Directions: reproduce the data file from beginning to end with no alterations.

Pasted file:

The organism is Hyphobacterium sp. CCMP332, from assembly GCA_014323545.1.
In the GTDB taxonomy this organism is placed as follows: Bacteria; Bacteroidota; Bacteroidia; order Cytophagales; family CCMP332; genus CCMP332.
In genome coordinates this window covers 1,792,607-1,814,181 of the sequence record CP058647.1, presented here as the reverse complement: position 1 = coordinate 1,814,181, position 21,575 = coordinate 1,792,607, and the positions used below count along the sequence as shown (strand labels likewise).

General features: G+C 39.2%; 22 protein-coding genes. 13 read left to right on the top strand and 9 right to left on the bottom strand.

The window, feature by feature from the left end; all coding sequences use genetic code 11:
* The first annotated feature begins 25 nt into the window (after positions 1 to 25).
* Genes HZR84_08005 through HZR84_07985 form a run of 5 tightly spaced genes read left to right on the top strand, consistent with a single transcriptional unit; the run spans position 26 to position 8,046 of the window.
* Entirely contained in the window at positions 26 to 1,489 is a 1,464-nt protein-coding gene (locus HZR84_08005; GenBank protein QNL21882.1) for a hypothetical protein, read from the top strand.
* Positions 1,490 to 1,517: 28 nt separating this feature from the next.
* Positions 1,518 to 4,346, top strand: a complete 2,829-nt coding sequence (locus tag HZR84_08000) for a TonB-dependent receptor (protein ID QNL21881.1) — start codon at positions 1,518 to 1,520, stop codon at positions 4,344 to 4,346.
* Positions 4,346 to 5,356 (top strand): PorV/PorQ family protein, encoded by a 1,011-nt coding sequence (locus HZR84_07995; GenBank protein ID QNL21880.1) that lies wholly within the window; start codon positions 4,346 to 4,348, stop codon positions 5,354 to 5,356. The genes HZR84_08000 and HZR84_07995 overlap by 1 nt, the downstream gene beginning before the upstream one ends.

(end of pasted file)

The organism is Hyphobacterium sp. CCMP332, from assembly GCA_014323545.1.
In the GTDB taxonomy this organism is placed as follows: Bacteria; Bacteroidota; Bacteroidia; order Cytophagales; family CCMP332; genus CCMP332.
In genome coordinates this window covers 1,792,607-1,814,181 of the sequence record CP058647.1, presented here as the reverse complement: position 1 = coordinate 1,814,181, position 21,575 = coordinate 1,792,607, and the positions used below count along the sequence as shown (strand labels likewise).

General features: G+C 39.2%; 22 protein-coding genes. 13 read left to right on the top strand and 9 right to left on the bottom strand.

The window, feature by feature from the left end; all coding sequences use genetic code 11:
* The first annotated feature begins 25 nt into the window (after positions 1 to 25).
* Genes HZR84_08005 through HZR84_07985 form a run of 5 tightly spaced genes read left to right on the top strand, consistent with a single transcriptional unit; the run spans position 26 to position 8,046 of the window.
* Entirely contained in the window at positions 26 to 1,489 is a 1,464-nt protein-coding gene (locus HZR84_08005; GenBank protein QNL21882.1) for a hypothetical protein, read from the top strand.
* Positions 1,490 to 1,517: 28 nt separating this feature from the next.
* Positions 1,518 to 4,346, top strand: a complete 2,829-nt coding sequence (locus tag HZR84_08000) for a TonB-dependent receptor (protein ID QNL21881.1) — start codon at positions 1,518 to 1,520, stop codon at positions 4,344 to 4,346.
* Positions 4,346 to 5,356 (top strand): PorV/PorQ family protein, encoded by a 1,011-nt coding sequence (locus HZR84_07995; GenBank protein ID QNL21880.1) that lies wholly within the window; start codon positions 4,346 to 4,348, stop codon positions 5,354 to 5,356. The genes HZR84_08000 and HZR84_07995 overlap by 1 nt, the downstream gene beginning before the upstream one ends.